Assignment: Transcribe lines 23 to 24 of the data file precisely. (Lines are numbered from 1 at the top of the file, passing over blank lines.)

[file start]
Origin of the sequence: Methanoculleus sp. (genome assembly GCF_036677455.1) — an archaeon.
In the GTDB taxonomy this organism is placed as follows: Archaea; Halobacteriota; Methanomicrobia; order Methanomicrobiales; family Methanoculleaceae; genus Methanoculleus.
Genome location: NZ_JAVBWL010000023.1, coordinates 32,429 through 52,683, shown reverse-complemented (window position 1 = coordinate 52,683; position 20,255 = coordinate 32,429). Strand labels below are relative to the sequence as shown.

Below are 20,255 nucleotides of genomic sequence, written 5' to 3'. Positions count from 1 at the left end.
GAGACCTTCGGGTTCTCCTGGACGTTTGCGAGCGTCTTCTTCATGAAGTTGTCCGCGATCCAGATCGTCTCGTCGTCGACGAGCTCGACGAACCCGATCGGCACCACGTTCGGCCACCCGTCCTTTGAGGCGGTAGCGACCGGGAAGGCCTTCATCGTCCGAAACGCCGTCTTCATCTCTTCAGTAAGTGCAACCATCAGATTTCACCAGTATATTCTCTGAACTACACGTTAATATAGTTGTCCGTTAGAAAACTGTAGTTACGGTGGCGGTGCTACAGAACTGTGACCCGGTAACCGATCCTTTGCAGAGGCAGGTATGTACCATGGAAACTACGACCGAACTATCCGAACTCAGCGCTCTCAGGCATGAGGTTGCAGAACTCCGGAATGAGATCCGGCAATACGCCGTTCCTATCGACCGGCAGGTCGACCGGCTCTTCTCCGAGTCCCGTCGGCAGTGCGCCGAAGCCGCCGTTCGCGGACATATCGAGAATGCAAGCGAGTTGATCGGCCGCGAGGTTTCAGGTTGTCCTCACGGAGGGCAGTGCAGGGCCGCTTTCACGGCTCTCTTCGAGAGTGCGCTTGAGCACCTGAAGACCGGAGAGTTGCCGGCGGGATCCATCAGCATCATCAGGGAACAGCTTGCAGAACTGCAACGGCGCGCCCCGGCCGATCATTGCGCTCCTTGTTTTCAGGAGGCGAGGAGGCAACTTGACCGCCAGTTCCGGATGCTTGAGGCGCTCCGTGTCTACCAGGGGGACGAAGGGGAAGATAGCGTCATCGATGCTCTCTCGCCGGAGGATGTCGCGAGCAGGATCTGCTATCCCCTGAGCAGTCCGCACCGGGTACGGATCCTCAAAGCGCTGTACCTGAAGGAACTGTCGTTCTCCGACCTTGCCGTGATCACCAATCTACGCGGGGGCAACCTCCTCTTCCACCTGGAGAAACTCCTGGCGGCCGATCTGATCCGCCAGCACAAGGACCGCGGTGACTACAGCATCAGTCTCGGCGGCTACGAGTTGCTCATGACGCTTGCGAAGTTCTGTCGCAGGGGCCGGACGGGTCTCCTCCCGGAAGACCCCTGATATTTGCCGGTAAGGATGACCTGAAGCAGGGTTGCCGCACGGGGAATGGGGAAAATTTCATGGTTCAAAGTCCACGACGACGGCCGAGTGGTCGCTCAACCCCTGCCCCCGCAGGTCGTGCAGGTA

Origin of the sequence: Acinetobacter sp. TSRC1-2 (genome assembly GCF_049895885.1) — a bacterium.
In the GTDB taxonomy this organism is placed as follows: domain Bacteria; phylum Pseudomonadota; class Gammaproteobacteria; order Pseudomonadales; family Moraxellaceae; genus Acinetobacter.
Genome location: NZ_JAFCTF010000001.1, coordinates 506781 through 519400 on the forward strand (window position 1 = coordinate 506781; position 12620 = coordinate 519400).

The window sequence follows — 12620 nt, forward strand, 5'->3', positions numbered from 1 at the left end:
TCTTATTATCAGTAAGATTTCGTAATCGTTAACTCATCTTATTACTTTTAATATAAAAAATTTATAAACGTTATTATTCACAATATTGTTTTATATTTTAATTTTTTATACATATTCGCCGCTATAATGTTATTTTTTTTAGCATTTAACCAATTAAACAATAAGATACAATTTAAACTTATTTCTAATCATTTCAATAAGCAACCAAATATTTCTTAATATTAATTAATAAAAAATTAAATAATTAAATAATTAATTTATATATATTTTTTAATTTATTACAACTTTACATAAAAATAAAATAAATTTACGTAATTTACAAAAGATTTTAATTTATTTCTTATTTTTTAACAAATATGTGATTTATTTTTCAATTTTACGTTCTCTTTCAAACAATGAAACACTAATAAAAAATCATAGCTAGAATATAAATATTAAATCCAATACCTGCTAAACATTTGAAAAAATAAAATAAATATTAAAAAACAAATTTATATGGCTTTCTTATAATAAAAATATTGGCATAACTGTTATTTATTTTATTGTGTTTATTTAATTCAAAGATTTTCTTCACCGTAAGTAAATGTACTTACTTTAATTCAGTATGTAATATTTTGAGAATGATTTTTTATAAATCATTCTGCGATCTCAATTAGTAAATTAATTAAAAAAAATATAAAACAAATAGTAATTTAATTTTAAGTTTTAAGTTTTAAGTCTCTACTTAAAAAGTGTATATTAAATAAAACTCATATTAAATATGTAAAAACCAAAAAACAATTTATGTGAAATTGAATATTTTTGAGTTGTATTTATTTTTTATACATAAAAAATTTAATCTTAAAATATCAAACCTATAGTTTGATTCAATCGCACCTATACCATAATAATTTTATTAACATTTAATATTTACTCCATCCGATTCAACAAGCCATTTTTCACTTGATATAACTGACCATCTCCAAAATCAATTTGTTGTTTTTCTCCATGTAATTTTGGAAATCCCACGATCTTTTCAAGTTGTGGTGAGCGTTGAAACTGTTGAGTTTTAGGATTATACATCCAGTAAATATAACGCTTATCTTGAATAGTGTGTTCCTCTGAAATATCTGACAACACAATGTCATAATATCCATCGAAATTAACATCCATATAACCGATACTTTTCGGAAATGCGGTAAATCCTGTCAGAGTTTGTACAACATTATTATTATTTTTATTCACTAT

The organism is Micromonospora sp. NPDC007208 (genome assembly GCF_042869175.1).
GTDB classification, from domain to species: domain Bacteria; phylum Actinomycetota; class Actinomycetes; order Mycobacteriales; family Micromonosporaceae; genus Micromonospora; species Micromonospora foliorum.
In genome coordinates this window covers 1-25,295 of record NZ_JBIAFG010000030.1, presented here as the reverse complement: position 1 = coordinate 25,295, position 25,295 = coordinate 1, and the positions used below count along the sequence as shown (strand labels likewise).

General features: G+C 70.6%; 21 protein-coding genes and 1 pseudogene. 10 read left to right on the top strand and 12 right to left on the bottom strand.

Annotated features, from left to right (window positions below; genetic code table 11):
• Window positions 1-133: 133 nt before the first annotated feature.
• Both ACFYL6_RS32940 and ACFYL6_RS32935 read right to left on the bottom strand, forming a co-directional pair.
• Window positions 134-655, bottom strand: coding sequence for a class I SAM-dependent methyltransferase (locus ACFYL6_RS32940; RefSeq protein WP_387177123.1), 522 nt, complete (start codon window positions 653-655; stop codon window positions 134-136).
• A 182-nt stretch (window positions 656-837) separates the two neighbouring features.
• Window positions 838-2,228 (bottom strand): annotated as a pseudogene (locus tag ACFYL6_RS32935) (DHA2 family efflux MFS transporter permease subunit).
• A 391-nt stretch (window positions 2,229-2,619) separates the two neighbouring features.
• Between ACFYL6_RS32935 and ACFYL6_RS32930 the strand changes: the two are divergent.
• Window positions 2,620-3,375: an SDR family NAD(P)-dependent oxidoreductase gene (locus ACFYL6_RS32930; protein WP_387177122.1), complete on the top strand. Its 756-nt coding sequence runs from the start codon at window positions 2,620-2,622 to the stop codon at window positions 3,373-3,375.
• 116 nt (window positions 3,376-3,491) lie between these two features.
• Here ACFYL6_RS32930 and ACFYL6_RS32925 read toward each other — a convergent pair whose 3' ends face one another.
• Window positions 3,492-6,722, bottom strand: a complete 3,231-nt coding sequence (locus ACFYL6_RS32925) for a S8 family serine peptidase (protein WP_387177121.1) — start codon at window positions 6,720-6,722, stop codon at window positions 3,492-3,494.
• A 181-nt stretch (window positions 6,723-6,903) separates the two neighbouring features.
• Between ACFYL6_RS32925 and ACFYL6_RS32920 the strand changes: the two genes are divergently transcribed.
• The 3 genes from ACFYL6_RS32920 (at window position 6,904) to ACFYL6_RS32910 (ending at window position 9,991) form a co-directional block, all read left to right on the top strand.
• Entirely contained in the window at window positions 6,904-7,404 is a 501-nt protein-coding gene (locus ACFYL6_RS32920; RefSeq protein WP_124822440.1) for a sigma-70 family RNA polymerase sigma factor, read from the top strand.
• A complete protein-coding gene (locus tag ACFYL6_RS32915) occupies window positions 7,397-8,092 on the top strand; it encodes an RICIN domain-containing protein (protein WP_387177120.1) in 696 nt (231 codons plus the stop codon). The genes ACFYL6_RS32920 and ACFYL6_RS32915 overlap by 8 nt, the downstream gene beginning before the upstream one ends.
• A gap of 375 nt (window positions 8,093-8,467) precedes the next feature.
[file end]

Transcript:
• Window positions 2,620-3,375: an SDR family NAD(P)-dependent oxidoreductase gene (locus ACFYL6_RS32930; protein WP_387177122.1), complete on the top strand. Its 756-nt coding sequence runs from the start codon at window positions 2,620-2,622 to the stop codon at window positions 3,373-3,375.
• 116 nt (window positions 3,376-3,491) lie between these two features.